Jury Duty, Kung-Fu Teas, and Books
It's pretty funny.
With all the other things that have been going on in my life, today I got a summons to jury duty. The funny thing is that I really want to do it; but the summons date is February 5th, and my due date is the 11th. Yeesh. I'll ask if I should disqualify myself as I really don't know when the delivery is going to 'disable' me from doing my duties.
The day was a day. I even walked on the treadmill while John was doing his late meeting. John had to move out of his cublicle that was just four from mine, as his group was going to a new area that could hold him and his people. I was sad about that as I won't likely see him quite as much as I do now. Harder to stop by his cube and just get a hug in the middle of the day when I'm feeling bad.
My feet are now really swelling. I think they know what I wrote the other day about them not being so bad. They're now Stay-Puft feet, even when I prop them up for part of the day. The exercise is supposed to help with that, too. I only went through two ice packs today, but was more miserly with my typing time. I had to get some minutes done for a meeting, but that was nearly all.
I drank a lot of pi lo chun, a green tea that might be translated as Green Snail Spring, but that doesn't catch any of the poetry behind the name. The English translation also doesn't really capture the taste of the stuff, either, as it's this gorgeous green that's sweet and light and beautiful when I treat it perfectly, i.e. a low enough temperature for the brew and not too long. If it's treated badly, it gets bitter quickly. Look at the Upton Tea Imports site and search for ZG93.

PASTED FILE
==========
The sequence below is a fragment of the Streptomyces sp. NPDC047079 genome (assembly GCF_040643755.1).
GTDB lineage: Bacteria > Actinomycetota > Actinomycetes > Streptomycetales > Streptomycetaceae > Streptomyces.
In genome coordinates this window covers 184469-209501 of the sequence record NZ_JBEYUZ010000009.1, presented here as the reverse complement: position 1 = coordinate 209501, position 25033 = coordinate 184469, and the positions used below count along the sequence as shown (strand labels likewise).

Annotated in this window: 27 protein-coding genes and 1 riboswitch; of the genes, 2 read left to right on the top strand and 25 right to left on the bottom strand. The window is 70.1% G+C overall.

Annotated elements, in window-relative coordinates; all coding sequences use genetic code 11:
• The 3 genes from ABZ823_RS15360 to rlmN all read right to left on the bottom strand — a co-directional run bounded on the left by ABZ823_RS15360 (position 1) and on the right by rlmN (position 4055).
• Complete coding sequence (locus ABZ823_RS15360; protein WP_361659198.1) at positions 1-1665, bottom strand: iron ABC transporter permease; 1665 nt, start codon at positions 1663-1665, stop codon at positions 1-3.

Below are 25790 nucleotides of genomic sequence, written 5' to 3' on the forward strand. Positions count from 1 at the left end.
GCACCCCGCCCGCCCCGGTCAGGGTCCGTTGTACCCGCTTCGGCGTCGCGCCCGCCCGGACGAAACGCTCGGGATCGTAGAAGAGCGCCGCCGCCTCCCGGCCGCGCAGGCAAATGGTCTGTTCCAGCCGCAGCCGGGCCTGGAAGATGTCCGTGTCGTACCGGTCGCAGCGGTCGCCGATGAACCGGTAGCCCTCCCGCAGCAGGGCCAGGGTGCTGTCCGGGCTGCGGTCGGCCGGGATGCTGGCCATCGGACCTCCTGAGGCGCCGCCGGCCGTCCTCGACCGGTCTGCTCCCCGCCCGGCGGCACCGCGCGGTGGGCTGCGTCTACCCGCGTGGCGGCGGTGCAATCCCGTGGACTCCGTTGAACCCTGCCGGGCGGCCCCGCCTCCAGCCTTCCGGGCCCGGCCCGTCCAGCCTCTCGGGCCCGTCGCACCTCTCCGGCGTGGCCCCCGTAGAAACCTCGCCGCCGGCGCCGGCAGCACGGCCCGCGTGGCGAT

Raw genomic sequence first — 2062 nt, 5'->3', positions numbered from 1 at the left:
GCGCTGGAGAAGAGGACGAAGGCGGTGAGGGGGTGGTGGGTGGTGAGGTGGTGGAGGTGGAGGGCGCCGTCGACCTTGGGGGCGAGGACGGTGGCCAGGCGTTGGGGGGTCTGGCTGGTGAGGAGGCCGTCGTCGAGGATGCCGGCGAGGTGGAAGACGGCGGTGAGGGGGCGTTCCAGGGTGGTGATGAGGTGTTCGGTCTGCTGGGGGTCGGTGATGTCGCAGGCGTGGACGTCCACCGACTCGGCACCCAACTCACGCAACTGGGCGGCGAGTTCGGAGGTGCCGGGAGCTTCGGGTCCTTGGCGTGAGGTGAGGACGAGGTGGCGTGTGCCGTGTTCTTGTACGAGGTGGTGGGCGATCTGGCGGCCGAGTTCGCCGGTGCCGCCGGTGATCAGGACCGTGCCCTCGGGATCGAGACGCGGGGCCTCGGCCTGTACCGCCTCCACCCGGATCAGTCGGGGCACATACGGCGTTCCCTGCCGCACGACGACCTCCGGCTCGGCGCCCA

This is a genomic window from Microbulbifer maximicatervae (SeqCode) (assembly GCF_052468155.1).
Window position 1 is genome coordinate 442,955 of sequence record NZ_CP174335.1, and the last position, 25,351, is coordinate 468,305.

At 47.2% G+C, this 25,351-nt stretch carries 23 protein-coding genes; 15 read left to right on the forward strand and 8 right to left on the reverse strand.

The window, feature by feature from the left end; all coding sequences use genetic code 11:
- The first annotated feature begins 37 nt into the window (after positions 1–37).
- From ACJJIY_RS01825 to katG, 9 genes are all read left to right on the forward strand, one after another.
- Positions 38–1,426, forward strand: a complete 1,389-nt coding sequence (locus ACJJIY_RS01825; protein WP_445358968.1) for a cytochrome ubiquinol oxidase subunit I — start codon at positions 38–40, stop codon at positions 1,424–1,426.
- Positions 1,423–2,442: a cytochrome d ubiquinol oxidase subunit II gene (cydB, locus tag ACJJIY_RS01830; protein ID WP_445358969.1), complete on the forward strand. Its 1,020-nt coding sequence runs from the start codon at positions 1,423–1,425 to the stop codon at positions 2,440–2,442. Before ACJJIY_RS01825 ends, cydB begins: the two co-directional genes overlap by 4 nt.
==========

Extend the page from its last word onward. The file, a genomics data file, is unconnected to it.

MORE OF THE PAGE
I giggled when Carl asked me if Monkey Picked Iron Goddess of Mercy really was a real tea. He said it sounded more like kung-fu tea than gung-fu tea, and, actually, the two terms have the same roots. The tea is very real and a couple of on-line places sell it, including my favorite Imperial Tea Court, which is in San Francisco and the Renton areas.
We went home latish and I wanted pizza. Mom, when she had us, couldn't have pizza because of the salt. They don't do salt restrictions anymore, but I didn't want to be blimpy with water retention, either, so I wanted to make my own. Problem was that I was really hungry and it was going to take a while. Ricolli's also has really good crust, so I wasn't really going to be buying myself anything by making it at home, tastewise. I then realized that a lot of the salt was in the pepperoni and the salty meat toppings, so we went to Ricoli's and I asked for mushrooms and onions and no extra salt if they did that. Most of the salt, it turns out, is in the sauce and the cured toppings.
So I had good, hot pizza that didn't make me feel at all bloated afterwards.
While we were waiting for the pizza we walked around town a little, went to the bank and the post office, hoping to be able to get the one cent stamps. No such luck.
Had a pretty quiet evening. I drank a lot of cranberry juice cocktail, ate pizza, and even ate some of the angel food cake. It had actually turned out to be not too bad. It had fallen a little, but it wasn't brick-like in density like the last one. It was recognizably angel food cake. I wandered about the Web for a while, looking for angel food cake hints at high altitude and found that, instead, most high altitude bakers said that that was the one thing that would just never work at high altitude. Ah well. That's when I remembered that at nearly all the grocery stores around here, when I looked at the angel food cakes they were all about half to two-thirds the size of the pans they were being sold in. So even the commercial setups couldn't make them quite the way the sea level folks could. It wasn't just me.